UNC-Chapel Hill GEOG 111 - Final Exam Study Guide (9 pages)

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Final Exam Study Guide



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Final Exam Study Guide

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Following the format of Dr. Konrad's "Topics Covered on the Final Exam 2014" document, this study guide gives a comprehensive overview of GEOG 111 material.


Pages:
9
Type:
Study Guide
School:
University of North Carolina at Chapel Hill
Course:
Geog 111 - Weather and Climate
Edition:
1
Documents in this Packet

Unformatted text preview:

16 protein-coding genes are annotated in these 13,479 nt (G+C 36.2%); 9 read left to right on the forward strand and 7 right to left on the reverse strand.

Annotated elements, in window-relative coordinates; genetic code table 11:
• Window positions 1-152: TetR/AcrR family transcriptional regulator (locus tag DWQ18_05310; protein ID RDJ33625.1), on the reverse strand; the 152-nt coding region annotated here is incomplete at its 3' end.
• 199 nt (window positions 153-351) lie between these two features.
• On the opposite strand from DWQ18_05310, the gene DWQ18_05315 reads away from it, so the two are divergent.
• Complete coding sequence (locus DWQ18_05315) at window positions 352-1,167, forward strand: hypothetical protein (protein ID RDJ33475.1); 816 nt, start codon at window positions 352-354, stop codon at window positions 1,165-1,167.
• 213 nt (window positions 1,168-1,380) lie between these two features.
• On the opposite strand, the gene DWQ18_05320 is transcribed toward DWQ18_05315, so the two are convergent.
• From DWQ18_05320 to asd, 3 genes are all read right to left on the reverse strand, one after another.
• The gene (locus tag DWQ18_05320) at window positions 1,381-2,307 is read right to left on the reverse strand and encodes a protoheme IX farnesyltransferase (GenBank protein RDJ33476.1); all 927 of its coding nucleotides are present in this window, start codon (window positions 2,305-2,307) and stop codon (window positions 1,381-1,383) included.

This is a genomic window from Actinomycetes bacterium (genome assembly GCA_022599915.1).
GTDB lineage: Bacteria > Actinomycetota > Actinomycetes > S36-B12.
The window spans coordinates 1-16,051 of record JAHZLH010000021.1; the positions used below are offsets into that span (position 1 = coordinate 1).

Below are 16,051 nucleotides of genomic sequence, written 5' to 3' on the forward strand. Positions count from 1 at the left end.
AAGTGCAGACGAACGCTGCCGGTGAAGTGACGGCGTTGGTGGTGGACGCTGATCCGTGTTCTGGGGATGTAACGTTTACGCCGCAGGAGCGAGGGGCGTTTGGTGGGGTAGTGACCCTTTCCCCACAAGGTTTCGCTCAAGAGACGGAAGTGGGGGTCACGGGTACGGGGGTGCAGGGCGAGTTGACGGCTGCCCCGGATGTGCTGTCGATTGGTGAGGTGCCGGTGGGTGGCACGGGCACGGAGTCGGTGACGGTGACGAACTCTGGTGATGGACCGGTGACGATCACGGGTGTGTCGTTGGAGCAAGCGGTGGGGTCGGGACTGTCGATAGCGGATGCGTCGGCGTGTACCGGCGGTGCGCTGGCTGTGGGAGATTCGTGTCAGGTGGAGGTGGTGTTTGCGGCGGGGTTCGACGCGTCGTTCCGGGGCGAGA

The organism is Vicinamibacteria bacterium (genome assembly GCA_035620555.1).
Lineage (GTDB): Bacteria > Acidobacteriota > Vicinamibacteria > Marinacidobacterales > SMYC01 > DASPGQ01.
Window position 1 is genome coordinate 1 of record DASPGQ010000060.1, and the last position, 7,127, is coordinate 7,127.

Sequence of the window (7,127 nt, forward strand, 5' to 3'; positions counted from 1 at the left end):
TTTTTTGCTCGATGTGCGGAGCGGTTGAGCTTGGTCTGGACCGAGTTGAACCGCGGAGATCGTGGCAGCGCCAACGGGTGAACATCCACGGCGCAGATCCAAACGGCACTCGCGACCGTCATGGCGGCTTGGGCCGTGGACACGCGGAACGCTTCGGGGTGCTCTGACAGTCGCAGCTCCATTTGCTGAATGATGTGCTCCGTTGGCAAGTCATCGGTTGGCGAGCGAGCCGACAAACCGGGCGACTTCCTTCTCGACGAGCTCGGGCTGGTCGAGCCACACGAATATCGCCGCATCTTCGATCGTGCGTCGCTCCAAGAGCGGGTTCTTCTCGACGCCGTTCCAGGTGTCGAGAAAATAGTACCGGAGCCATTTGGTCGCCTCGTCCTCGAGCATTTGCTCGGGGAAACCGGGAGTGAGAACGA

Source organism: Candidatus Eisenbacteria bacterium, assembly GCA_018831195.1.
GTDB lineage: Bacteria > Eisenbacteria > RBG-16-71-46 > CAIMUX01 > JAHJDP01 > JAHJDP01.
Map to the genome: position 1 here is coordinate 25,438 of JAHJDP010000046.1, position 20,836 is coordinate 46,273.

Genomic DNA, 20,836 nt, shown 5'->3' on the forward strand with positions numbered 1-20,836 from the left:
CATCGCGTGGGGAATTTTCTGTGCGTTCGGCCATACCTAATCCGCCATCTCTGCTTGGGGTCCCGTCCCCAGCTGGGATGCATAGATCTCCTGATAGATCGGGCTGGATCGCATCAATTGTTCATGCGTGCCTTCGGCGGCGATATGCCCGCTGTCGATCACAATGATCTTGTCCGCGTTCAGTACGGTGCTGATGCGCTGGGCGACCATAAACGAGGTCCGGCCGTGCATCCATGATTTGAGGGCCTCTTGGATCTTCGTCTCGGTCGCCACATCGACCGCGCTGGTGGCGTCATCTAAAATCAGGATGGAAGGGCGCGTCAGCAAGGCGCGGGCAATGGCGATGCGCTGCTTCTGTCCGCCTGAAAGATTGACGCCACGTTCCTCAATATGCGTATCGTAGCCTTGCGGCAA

GEOG 111 1st Edition Final Exam Study Guide Weather forecasting Forecast skill o Accuracy depends on Proximity to forecasting location Size of the region How well the forecaster knows the climatology and recognizes its patterns o Weather models accuracy decrease with time Should be trusted 3 5 days into the future but after that it s better to rely on climatology Forecast specificity 3 resources in making forecast o Weather models computers that use physics to simulate atmospheric conditions of the future o Climatology tell what conditions you would normally expect Usually a good starting point for weather forecasters and may indicate that a weather model needs to be tuned o Forecaster knowledge something to keep in mind when reading forecasts Pattern recognition experienced forecasters in an area can recognize patterns and question models Water in the Atmosphere Phase changes of water o Phase changes of water Melting evaporation sublimation is a cooling process absorbs heat and creating latent energy Condensation freezing deposition latent heat released o Effects examples Melting cools snow melt inhibits temperature rises warming not observed in Arctic until snow has melted around July Freezing warming latent heat going back to sensible energy surface temperature hangs at 32 until all of the water has frozen and then the temperature continues to drop Evaporation cooling cooling when it starts to rain falling through an atmosphere that s not saturated Condensation warming convection lifting adds buoyancy to updrafts in thunderstorm or hurricane Nocturnal temperature drop decreases stops when dew forms Sublimation cooling cooling when it starts to snow Deposition warming ice fogs which are common in high latitudes contrails Sensible and latent heating Relative humidity and dew point temperature o Relative humidity vapor pressure saturation vapor pressure 100 Can range from close to 0 to 100 Desert environments are very far from being saturated In contrast once VP SVP



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